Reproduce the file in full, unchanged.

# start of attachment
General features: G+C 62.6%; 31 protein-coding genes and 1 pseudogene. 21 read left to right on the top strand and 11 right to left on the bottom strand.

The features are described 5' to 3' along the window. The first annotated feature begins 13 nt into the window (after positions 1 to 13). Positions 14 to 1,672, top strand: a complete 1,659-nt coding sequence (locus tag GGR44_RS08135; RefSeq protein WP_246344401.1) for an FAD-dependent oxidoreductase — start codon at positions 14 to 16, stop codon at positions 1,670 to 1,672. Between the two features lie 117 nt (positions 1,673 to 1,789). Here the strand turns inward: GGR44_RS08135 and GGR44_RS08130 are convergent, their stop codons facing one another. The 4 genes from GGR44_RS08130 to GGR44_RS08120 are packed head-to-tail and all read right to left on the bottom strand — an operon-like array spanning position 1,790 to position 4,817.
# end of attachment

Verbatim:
General features: G+C 62.6%; 31 protein-coding genes and 1 pseudogene. 21 read left to right on the top strand and 11 right to left on the bottom strand.

The features are described 5' to 3' along the window. The first annotated feature begins 13 nt into the window (after positions 1 to 13). Positions 14 to 1,672, top strand: a complete 1,659-nt coding sequence (locus tag GGR44_RS08135; RefSeq protein WP_246344401.1) for an FAD-dependent oxidoreductase — start codon at positions 14 to 16, stop codon at positions 1,670 to 1,672. Between the two features lie 117 nt (positions 1,673 to 1,789). Here the strand turns inward: GGR44_RS08135 and GGR44_RS08130 are convergent, their stop codons facing one another. The 4 genes from GGR44_RS08130 to GGR44_RS08120 are packed head-to-tail and all read right to left on the bottom strand — an operon-like array spanning position 1,790 to position 4,817.